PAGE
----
'Tabloid' medicine chest used by Teddy Roosevelt in 1909, London, England, 1900-1909
What is more dangerous, a lion or a mosquito? If you went big game hunting in Africa a hundred years ago you took plenty of guns and ammunition, but also a good supply of quinine. The drug had long been essential for travellers braving malaria-infested parts of the world and this medicine chest was particularly well stocked. It was taken to Africa by former US President Theodore ‘Teddy’ Roosevelt and his expedition in 1909. How do we know they encountered malaria? The chest originally contained six bottles of plain and ‘sugar coated’ quinine tablets, an anti-malarial drug used to treat established infections. Four bottles remain but only two have any contents left, suggesting the expedition got through the rest. Another bottle of pills bears the curious name ‘Livingstone Rouser’, based on an original recipe developed by the missionary and explorer David Livingstone sixty years earlier. By combining quinine with laxatives such as rhubarb, Livingstone found that the drug helped to ‘rouse’ his body against the fever. It probably just relieved the main side effect of quinine – constipation. With malarial mosquitoes tackled, how did the lions fare? Roosevelt and his companions were meant to be on a scientific collecting expedition for the Smithsonian Institute, but they hunted on a grand scale. He’d spared the life of a bear during a trip in 1902, sparking the soft toy trend we know as the teddy bear. But among the thousands of animals killed on this trip were several white rhinos – rare even then – one of which Roosevelt shot as it slept.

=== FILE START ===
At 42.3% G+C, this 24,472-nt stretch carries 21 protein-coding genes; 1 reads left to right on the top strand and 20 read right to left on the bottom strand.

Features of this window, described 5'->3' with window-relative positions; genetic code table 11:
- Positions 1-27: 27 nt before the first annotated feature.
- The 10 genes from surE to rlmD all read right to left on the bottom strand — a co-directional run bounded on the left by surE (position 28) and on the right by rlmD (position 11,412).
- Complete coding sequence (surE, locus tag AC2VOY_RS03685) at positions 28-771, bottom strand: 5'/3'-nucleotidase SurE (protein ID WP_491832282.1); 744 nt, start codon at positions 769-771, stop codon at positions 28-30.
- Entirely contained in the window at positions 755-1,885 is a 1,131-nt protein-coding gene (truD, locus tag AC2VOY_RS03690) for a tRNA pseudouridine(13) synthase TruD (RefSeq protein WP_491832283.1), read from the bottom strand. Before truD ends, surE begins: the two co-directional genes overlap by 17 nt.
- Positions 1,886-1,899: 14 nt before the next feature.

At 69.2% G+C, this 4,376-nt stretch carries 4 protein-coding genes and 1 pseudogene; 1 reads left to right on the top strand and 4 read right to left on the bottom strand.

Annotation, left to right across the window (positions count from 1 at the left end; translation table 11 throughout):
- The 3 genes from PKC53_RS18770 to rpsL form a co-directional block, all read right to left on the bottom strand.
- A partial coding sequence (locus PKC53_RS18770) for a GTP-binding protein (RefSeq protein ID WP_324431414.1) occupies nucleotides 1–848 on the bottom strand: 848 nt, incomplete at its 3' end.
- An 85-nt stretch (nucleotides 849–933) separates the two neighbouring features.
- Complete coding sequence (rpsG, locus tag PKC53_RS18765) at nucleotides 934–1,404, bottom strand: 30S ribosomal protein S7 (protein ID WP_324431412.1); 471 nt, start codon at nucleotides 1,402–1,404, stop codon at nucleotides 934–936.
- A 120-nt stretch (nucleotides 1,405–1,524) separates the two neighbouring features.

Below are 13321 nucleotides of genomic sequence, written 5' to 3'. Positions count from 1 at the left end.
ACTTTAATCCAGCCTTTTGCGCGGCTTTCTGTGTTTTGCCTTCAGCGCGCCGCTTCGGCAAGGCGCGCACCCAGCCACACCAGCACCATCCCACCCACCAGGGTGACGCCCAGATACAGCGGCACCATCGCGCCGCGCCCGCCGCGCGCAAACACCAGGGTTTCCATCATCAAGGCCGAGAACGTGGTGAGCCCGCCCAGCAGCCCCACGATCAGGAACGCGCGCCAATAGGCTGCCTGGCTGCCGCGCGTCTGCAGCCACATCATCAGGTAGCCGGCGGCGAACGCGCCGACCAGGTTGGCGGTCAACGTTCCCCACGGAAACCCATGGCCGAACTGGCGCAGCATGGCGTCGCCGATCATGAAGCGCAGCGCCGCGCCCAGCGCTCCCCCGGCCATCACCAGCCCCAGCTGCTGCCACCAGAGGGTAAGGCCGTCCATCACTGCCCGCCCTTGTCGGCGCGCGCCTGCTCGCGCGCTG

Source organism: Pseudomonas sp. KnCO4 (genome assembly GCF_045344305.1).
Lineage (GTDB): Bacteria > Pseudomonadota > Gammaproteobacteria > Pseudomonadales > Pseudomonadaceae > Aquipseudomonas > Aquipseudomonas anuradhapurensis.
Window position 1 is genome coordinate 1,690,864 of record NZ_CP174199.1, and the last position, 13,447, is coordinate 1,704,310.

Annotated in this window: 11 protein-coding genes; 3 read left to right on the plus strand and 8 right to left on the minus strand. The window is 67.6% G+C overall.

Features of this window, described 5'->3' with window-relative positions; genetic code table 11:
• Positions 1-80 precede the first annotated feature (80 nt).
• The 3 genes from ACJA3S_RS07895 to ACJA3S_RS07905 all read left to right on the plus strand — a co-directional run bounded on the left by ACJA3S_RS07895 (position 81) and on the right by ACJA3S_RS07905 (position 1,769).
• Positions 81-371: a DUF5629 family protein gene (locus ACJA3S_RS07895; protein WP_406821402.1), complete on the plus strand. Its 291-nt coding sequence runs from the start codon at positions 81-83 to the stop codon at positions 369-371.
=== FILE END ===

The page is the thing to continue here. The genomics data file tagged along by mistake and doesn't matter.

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Glossary: medicine chest
Small chests fitted for bottles and intended to hold medical supplies; of a type made in the 18th and early 19th centuries.
Parasitic disease transmitted by certain kinds of mosquito. Malaria is characterized by fever and enlargement of the spleen. Each year, there are approximately 515 million cases of malaria, killing between one and three million people.